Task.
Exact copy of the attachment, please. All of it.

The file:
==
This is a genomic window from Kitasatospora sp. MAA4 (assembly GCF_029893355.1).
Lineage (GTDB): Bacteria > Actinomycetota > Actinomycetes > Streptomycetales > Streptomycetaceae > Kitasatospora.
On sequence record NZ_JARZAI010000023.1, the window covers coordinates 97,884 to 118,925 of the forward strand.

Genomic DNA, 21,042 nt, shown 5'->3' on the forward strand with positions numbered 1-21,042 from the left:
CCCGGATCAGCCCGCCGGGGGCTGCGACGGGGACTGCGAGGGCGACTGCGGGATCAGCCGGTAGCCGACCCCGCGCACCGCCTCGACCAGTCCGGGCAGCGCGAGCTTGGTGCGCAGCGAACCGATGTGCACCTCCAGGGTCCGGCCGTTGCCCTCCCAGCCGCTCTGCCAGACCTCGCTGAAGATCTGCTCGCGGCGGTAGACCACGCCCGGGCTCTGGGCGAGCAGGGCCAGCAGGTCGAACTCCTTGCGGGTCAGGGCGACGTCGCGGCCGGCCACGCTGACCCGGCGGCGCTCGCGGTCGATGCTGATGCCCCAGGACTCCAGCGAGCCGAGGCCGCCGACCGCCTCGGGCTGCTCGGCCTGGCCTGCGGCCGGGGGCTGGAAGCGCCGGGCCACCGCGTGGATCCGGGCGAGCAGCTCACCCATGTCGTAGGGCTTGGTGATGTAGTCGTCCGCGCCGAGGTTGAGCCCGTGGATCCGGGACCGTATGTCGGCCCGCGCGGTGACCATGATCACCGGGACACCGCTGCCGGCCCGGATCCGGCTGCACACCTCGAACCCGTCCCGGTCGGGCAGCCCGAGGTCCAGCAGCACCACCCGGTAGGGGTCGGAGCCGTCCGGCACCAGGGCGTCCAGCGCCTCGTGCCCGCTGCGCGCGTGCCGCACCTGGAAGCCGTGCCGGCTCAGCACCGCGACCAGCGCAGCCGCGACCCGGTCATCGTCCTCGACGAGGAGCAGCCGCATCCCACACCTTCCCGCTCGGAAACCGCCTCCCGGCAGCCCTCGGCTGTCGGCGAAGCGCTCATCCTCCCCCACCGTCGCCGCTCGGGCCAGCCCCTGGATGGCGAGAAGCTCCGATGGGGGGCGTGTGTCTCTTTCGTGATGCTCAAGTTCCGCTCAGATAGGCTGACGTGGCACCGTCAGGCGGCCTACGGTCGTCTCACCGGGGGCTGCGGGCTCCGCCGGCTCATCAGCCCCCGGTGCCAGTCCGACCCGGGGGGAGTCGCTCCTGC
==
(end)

This is a genomic window from Kitasatospora sp. MAA4 (assembly GCF_029893355.1).
Lineage (GTDB): Bacteria > Actinomycetota > Actinomycetes > Streptomycetales > Streptomycetaceae > Kitasatospora.
On sequence record NZ_JARZAI010000023.1, the window covers coordinates 97,884 to 118,925 of the forward strand.

Genomic DNA, 21,042 nt, shown 5'->3' on the forward strand with positions numbered 1-21,042 from the left:
CCCGGATCAGCCCGCCGGGGGCTGCGACGGGGACTGCGAGGGCGACTGCGGGATCAGCCGGTAGCCGACCCCGCGCACCGCCTCGACCAGTCCGGGCAGCGCGAGCTTGGTGCGCAGCGAACCGATGTGCACCTCCAGGGTCCGGCCGTTGCCCTCCCAGCCGCTCTGCCAGACCTCGCTGAAGATCTGCTCGCGGCGGTAGACCACGCCCGGGCTCTGGGCGAGCAGGGCCAGCAGGTCGAACTCCTTGCGGGTCAGGGCGACGTCGCGGCCGGCCACGCTGACCCGGCGGCGCTCGCGGTCGATGCTGATGCCCCAGGACTCCAGCGAGCCGAGGCCGCCGACCGCCTCGGGCTGCTCGGCCTGGCCTGCGGCCGGGGGCTGGAAGCGCCGGGCCACCGCGTGGATCCGGGCGAGCAGCTCACCCATGTCGTAGGGCTTGGTGATGTAGTCGTCCGCGCCGAGGTTGAGCCCGTGGATCCGGGACCGTATGTCGGCCCGCGCGGTGACCATGATCACCGGGACACCGCTGCCGGCCCGGATCCGGCTGCACACCTCGAACCCGTCCCGGTCGGGCAGCCCGAGGTCCAGCAGCACCACCCGGTAGGGGTCGGAGCCGTCCGGCACCAGGGCGTCCAGCGCCTCGTGCCCGCTGCGCGCGTGCCGCACCTGGAAGCCGTGCCGGCTCAGCACCGCGACCAGCGCAGCCGCGACCCGGTCATCGTCCTCGACGAGGAGCAGCCGCATCCCACACCTTCCCGCTCGGAAACCGCCTCCCGGCAGCCCTCGGCTGTCGGCGAAGCGCTCATCCTCCCCCACCGTCGCCGCTCGGGCCAGCCCCTGGATGGCGAGAAGCTCCGATGGGGGGCGTGTGTCTCTTTCGTGATGCTCAAGTTCCGCTCAGATAGGCTGACGTGGCACCGTCAGGCGGCCTACGGTCGTCTCACCGGGGGCTGCGGGCTCCGCCGGCTCATCAGCCCCCGGTGCCAGTCCGACCCGGGGGGAGTCGCTCCTGC